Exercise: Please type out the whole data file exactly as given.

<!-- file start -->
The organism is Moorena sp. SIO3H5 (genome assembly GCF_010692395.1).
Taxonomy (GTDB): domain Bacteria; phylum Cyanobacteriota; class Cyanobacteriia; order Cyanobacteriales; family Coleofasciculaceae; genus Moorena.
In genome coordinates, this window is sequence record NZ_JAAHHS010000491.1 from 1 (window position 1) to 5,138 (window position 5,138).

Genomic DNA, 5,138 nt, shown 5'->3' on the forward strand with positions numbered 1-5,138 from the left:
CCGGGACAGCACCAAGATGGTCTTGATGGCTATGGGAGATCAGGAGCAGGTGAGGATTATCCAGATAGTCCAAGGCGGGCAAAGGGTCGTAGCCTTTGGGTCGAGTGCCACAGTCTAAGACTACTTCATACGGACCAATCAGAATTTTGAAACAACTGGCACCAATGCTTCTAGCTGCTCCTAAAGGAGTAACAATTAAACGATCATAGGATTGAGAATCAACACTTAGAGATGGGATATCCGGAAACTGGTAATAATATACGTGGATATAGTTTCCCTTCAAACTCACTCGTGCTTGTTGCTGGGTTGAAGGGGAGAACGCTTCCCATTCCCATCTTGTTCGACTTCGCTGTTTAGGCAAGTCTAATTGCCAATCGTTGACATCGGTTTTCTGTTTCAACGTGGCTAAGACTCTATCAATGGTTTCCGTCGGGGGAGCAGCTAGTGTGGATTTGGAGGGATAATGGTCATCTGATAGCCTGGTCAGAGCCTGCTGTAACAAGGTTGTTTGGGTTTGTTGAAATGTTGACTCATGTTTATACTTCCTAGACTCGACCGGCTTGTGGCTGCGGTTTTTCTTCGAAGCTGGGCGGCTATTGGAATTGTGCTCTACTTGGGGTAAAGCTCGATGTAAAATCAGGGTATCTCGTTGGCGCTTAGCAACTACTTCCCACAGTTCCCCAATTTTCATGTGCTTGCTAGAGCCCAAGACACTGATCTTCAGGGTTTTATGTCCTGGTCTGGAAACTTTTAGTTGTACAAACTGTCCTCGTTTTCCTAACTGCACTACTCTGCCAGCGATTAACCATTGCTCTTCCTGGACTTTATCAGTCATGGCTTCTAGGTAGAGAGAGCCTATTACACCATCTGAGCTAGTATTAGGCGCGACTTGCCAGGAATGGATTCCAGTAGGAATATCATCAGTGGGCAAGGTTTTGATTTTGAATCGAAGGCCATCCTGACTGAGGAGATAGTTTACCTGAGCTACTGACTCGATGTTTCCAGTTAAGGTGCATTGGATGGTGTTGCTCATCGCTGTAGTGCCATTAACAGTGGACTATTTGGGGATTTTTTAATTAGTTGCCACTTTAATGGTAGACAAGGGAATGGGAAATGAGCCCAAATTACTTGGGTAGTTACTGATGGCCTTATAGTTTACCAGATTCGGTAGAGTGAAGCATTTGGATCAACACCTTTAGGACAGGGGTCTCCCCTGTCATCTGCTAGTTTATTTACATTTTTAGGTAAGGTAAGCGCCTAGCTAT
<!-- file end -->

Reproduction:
The organism is Moorena sp. SIO3H5 (genome assembly GCF_010692395.1).
Taxonomy (GTDB): domain Bacteria; phylum Cyanobacteriota; class Cyanobacteriia; order Cyanobacteriales; family Coleofasciculaceae; genus Moorena.
In genome coordinates, this window is sequence record NZ_JAAHHS010000491.1 from 1 (window position 1) to 5,138 (window position 5,138).

Genomic DNA, 5,138 nt, shown 5'->3' on the forward strand with positions numbered 1-5,138 from the left:
CCGGGACAGCACCAAGATGGTCTTGATGGCTATGGGAGATCAGGAGCAGGTGAGGATTATCCAGATAGTCCAAGGCGGGCAAAGGGTCGTAGCCTTTGGGTCGAGTGCCACAGTCTAAGACTACTTCATACGGACCAATCAGAATTTTGAAACAACTGGCACCAATGCTTCTAGCTGCTCCTAAAGGAGTAACAATTAAACGATCATAGGATTGAGAATCAACACTTAGAGATGGGATATCCGGAAACTGGTAATAATATACGTGGATATAGTTTCCCTTCAAACTCACTCGTGCTTGTTGCTGGGTTGAAGGGGAGAACGCTTCCCATTCCCATCTTGTTCGACTTCGCTGTTTAGGCAAGTCTAATTGCCAATCGTTGACATCGGTTTTCTGTTTCAACGTGGCTAAGACTCTATCAATGGTTTCCGTCGGGGGAGCAGCTAGTGTGGATTTGGAGGGATAATGGTCATCTGATAGCCTGGTCAGAGCCTGCTGTAACAAGGTTGTTTGGGTTTGTTGAAATGTTGACTCATGTTTATACTTCCTAGACTCGACCGGCTTGTGGCTGCGGTTTTTCTTCGAAGCTGGGCGGCTATTGGAATTGTGCTCTACTTGGGGTAAAGCTCGATGTAAAATCAGGGTATCTCGTTGGCGCTTAGCAACTACTTCCCACAGTTCCCCAATTTTCATGTGCTTGCTAGAGCCCAAGACACTGATCTTCAGGGTTTTATGTCCTGGTCTGGAAACTTTTAGTTGTACAAACTGTCCTCGTTTTCCTAACTGCACTACTCTGCCAGCGATTAACCATTGCTCTTCCTGGACTTTATCAGTCATGGCTTCTAGGTAGAGAGAGCCTATTACACCATCTGAGCTAGTATTAGGCGCGACTTGCCAGGAATGGATTCCAGTAGGAATATCATCAGTGGGCAAGGTTTTGATTTTGAATCGAAGGCCATCCTGACTGAGGAGATAGTTTACCTGAGCTACTGACTCGATGTTTCCAGTTAAGGTGCATTGGATGGTGTTGCTCATCGCTGTAGTGCCATTAACAGTGGACTATTTGGGGATTTTTTAATTAGTTGCCACTTTAATGGTAGACAAGGGAATGGGAAATGAGCCCAAATTACTTGGGTAGTTACTGATGGCCTTATAGTTTACCAGATTCGGTAGAGTGAAGCATTTGGATCAACACCTTTAGGACAGGGGTCTCCCCTGTCATCTGCTAGTTTATTTACATTTTTAGGTAAGGTAAGCGCCTAGCTAT